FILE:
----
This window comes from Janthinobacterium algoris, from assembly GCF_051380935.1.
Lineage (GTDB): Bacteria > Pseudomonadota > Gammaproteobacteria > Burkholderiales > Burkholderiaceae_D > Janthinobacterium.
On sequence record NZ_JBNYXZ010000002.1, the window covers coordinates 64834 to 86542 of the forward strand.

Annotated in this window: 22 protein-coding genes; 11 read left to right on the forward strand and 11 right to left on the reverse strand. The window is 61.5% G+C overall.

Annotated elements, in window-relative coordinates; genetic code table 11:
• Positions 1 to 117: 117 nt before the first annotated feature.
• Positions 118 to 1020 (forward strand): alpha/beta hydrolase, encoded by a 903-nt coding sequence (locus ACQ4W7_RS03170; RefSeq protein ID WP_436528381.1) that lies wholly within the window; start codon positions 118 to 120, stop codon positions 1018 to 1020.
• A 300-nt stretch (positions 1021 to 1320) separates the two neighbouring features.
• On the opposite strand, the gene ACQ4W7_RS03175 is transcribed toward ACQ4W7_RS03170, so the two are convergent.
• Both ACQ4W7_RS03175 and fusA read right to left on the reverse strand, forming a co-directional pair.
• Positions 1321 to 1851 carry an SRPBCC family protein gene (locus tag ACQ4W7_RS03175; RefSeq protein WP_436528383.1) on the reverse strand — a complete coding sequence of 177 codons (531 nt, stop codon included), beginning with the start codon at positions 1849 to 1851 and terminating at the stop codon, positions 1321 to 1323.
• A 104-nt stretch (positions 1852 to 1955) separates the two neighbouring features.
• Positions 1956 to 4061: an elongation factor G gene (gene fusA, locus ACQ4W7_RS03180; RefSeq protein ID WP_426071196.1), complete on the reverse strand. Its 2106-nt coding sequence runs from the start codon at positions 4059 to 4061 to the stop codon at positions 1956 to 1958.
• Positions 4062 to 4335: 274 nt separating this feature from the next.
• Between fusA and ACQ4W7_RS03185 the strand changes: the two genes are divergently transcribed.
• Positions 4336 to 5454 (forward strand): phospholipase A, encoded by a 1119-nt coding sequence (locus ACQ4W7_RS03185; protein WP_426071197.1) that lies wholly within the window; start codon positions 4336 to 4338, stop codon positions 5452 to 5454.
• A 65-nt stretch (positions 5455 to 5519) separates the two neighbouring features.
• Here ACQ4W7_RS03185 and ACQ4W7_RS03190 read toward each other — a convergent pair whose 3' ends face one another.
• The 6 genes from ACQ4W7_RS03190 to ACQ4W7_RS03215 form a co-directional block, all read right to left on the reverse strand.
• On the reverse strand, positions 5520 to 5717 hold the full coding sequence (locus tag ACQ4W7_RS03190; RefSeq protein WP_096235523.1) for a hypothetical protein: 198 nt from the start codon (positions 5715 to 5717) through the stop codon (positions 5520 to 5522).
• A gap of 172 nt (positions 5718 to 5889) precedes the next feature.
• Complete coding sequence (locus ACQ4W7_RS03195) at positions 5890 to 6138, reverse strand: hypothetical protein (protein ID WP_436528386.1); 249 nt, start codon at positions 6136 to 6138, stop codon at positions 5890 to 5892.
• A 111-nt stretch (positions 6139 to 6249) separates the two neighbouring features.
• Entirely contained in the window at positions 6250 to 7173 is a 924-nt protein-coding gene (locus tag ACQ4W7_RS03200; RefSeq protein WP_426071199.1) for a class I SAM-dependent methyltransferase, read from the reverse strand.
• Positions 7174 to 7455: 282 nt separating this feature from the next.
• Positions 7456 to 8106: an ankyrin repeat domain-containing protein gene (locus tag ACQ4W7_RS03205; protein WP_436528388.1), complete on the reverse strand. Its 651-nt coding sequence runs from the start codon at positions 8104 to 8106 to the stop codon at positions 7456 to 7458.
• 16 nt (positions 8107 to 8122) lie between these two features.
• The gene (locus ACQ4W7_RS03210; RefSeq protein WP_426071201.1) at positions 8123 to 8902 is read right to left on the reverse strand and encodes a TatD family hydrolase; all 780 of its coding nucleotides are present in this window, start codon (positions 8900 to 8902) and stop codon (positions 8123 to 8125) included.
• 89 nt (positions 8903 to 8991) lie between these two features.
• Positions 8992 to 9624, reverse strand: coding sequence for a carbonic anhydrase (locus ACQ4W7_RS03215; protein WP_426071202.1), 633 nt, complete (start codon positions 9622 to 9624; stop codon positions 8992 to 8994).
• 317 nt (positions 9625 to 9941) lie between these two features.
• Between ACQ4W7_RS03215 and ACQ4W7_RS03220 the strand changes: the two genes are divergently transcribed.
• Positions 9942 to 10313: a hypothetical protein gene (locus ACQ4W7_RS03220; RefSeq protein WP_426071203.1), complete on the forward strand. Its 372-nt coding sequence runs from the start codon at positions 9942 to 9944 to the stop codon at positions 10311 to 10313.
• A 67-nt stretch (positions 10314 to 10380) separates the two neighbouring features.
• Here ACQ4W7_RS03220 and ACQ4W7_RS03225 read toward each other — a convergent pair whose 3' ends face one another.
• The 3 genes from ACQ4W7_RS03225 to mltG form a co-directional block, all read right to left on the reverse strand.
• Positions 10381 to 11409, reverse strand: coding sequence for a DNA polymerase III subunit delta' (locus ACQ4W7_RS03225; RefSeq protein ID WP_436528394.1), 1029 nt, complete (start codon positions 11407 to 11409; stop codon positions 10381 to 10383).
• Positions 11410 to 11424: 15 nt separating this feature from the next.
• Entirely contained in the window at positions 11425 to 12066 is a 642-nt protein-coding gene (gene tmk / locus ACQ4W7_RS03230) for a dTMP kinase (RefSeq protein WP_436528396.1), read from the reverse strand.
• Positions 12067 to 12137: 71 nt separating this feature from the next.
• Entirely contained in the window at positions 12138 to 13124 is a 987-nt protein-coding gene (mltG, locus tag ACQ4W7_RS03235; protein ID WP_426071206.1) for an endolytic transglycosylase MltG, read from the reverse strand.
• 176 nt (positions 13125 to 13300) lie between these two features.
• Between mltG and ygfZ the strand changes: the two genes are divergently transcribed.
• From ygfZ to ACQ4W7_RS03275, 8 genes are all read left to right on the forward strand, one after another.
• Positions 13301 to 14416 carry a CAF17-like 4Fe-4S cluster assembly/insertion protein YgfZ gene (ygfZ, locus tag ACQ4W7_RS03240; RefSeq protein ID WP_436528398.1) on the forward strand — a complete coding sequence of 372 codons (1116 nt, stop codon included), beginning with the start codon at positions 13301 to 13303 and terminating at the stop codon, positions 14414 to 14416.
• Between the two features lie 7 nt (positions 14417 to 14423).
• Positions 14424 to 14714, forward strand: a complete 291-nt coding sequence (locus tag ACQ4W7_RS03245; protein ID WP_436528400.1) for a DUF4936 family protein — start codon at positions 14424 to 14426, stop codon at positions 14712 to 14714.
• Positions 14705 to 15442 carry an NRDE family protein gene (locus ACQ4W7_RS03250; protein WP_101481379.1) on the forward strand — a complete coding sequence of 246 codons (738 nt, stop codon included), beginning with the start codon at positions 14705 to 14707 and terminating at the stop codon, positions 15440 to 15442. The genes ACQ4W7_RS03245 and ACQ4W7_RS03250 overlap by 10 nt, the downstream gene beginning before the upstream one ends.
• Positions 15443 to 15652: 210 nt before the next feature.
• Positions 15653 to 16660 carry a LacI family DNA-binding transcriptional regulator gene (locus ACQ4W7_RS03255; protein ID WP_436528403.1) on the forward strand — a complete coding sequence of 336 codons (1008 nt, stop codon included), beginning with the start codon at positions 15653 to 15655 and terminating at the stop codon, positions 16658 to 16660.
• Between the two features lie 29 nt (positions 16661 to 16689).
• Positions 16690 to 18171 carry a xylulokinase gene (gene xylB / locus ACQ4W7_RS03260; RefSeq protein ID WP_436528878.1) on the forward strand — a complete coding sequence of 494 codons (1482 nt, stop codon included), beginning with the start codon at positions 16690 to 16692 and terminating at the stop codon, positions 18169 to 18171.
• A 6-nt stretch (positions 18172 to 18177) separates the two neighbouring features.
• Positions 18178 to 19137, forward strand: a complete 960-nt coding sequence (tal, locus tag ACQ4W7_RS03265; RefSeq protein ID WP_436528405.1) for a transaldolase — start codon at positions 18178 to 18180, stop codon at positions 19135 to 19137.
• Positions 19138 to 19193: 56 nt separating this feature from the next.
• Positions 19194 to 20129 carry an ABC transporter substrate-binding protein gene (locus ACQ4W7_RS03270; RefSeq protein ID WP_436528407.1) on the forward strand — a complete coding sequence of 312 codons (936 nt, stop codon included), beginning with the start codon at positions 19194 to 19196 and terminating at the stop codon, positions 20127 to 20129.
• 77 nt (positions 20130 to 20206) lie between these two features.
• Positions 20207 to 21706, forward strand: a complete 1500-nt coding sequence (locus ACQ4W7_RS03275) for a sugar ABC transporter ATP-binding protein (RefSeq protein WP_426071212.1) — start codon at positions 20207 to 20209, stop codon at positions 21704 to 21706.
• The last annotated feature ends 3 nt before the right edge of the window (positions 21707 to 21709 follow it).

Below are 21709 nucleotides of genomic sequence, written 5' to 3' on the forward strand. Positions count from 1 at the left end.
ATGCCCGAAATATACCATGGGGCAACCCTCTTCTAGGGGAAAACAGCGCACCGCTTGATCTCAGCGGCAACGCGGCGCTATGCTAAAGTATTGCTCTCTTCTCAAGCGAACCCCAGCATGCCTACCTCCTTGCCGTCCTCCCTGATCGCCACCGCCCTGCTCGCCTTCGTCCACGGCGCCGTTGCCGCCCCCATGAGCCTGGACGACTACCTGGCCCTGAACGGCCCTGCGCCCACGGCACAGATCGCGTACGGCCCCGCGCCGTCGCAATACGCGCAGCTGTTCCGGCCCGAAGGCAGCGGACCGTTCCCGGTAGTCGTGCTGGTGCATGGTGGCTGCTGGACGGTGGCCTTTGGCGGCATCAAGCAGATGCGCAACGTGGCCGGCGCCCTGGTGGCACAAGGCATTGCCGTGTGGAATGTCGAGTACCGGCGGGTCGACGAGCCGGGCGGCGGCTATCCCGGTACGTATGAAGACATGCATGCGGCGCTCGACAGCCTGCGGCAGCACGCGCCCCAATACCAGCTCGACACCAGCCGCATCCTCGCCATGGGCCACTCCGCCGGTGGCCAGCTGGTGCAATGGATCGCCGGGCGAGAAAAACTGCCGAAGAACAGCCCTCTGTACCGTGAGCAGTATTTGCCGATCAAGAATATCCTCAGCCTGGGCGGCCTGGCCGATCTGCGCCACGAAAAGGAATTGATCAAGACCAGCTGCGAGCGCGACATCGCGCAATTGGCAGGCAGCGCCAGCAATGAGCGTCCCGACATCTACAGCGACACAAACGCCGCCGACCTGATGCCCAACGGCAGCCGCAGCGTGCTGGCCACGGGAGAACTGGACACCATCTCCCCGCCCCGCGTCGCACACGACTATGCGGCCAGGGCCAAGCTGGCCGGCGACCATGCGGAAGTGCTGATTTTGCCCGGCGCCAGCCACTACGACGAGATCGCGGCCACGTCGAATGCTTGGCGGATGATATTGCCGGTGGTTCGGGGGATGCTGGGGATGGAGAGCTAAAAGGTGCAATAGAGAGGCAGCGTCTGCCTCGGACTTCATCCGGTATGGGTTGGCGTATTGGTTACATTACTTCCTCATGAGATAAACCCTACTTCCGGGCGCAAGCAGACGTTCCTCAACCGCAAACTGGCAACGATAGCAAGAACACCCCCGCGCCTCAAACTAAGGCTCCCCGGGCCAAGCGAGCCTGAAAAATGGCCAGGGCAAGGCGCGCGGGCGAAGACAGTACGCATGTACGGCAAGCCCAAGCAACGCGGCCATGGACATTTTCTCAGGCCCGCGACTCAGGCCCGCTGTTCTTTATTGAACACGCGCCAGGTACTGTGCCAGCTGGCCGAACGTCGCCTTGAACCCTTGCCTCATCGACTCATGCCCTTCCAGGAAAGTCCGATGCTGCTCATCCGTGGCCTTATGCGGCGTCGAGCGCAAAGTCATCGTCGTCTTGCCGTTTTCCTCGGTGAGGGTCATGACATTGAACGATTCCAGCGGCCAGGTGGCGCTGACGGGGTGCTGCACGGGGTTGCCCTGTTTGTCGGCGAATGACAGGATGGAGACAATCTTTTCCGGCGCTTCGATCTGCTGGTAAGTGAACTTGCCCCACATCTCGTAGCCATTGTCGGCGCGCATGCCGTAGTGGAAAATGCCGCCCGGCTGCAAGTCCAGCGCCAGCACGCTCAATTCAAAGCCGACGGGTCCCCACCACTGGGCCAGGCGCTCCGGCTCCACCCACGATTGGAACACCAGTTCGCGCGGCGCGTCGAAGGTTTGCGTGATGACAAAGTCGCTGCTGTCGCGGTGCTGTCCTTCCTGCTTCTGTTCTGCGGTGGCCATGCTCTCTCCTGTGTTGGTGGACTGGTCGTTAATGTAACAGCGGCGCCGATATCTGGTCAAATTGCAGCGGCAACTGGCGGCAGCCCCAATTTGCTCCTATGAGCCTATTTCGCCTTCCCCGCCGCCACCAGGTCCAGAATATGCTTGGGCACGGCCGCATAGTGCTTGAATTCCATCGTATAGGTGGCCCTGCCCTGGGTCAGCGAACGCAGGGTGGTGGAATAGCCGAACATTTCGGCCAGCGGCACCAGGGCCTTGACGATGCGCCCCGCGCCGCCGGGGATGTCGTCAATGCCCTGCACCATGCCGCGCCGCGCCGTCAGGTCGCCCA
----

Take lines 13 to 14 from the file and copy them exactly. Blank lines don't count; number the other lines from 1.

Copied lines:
• Positions 1956 to 4061: an elongation factor G gene (gene fusA, locus ACQ4W7_RS03180; RefSeq protein ID WP_426071196.1), complete on the reverse strand. Its 2106-nt coding sequence runs from the start codon at positions 4059 to 4061 to the stop codon at positions 1956 to 1958.
• Positions 4062 to 4335: 274 nt separating this feature from the next.